Increase in 'slapped cheek' disease

Ireland's infectious disease watchdog has alerted doctors to a sharp increase in cases of human parvovirus B19, or 'slapped cheek' disease.

This viral infection usually causes a mild, short illness but can result in complications in pregnant women and in patients with weak immune systems.

The Health Protection and Surveillance Centre (HPSC) recently recorded the highest number of parvovirus B19 infections in over a decade, with more than 180 patients testing positive during the first seven months of the year, compared to about 30 cases in 2011. A similar increase has also been reported in the UK.

The HPSC urged doctors to be extra vigilant and aware of guidance on diagnosis and management of infection. In addition, patients at risk of complications from the virus, and who display symptoms, should be investigated for the disease with out delay.

'Slapped cheek' disease is characterised by a distinctive bright red rash on the cheeks, which is how the condition got its name. Although this rash may appear to be quite dramatic, slapped cheek disease is usually a very mild condition that passes in a few days. Other symptoms include a mild fever and other flu-like symptoms, such as a sore throat and aches and pains.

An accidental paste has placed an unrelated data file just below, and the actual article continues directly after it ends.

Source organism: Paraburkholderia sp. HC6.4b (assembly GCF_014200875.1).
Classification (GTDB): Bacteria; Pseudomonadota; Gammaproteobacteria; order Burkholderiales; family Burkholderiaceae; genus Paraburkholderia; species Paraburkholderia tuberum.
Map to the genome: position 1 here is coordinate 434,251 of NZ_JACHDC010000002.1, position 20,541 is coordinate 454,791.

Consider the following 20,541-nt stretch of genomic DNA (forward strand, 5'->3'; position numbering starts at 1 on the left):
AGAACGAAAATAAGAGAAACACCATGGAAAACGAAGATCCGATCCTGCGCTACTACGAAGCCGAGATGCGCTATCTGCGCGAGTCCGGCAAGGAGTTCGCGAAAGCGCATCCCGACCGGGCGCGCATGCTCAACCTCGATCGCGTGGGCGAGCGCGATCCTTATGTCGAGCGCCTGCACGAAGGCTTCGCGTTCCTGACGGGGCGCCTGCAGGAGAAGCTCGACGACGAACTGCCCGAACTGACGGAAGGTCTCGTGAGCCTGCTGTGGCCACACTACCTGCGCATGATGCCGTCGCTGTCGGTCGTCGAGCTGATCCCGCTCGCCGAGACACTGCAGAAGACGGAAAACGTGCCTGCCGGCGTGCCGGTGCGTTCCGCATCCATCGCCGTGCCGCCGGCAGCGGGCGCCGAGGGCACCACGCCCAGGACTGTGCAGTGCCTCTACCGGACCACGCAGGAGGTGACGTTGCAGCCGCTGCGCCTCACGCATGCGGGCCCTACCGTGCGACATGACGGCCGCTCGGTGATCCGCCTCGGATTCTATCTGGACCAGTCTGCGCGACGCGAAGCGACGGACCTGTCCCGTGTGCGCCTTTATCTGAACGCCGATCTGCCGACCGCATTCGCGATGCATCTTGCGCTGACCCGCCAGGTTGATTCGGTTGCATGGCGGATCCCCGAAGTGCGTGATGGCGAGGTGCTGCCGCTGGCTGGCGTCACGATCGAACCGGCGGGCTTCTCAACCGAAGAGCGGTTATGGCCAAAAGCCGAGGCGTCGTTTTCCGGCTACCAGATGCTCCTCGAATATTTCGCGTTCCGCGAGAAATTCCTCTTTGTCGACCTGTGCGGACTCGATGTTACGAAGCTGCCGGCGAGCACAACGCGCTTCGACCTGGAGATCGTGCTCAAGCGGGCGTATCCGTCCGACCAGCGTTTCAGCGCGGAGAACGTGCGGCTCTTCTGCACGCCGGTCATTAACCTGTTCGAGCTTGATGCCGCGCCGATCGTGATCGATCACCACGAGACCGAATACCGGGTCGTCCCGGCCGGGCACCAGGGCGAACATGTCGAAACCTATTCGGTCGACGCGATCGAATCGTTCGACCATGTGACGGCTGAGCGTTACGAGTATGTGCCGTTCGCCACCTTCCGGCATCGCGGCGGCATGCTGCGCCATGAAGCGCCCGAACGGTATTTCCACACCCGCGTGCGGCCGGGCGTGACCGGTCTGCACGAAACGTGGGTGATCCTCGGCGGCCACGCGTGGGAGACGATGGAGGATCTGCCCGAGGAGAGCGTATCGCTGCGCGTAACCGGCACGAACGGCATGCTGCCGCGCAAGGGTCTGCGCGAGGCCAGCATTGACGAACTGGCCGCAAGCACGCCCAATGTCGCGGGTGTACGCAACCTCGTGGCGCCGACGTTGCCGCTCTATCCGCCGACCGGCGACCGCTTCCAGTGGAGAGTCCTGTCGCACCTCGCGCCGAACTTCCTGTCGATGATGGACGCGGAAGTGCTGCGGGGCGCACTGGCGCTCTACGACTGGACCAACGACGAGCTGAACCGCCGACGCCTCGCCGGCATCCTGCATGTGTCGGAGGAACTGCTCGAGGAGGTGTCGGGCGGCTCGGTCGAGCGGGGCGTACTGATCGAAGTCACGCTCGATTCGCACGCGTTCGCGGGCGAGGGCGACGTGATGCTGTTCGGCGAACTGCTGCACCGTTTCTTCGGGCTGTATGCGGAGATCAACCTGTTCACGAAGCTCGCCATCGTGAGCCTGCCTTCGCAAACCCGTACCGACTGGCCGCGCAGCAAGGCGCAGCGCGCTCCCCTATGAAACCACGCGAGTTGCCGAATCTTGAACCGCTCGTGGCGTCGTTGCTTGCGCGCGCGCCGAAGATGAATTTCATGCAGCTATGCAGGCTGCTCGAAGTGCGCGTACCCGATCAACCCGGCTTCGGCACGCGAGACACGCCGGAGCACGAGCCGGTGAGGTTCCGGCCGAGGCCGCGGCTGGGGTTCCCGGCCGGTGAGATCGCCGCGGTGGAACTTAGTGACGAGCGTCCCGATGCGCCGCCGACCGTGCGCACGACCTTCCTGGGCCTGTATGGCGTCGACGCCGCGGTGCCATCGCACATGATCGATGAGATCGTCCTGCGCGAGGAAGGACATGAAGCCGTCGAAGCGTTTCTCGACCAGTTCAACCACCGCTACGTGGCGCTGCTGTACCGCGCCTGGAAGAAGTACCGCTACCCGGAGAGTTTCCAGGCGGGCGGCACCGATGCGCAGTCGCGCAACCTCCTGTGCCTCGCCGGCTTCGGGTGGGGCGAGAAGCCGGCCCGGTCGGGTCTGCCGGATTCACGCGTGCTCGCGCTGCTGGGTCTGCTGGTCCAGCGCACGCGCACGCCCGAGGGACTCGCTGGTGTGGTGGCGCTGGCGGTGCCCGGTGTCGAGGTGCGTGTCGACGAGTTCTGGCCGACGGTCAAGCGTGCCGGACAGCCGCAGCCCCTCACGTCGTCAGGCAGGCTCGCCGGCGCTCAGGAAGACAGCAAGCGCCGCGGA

The disease is usually mild, but in high-risk groups, such as non-immune pregnant women and people with blood abnormalities or a weakened immune system, the parvovirus B19 can cause a much more serious infection and trigger a range of complications.

The HPSC confirmed that about 60% of adults in Ireland, who would have had this infection as children, have lifelong immunity.

In women who become infected for the first time during pregnancy there is a 30% chance that the infection will be transmitted to the baby, then there is a very small risk of a miscarriage. This risk is much greater during the first half of pregnancy (1 in 10).

Slapped cheek disease is an airborne virus and spreads the same way as the cold or flu viruses through sneezing, coughing, kissing or close contact. It can be infectious between four to 20 days before the rash appears, at which point the person is no longer infectious. One in five people infected will have no symptoms at all.

Slapped cheek disease is also known as fifth disease because it's the fifth rash in a group of five red rash diseases that also includes scarlet fever, measles, rubella and roseola. It is most common in children aged four to 12 years, although it can affect anyone of any age.

Read more here about slapped cheek disease



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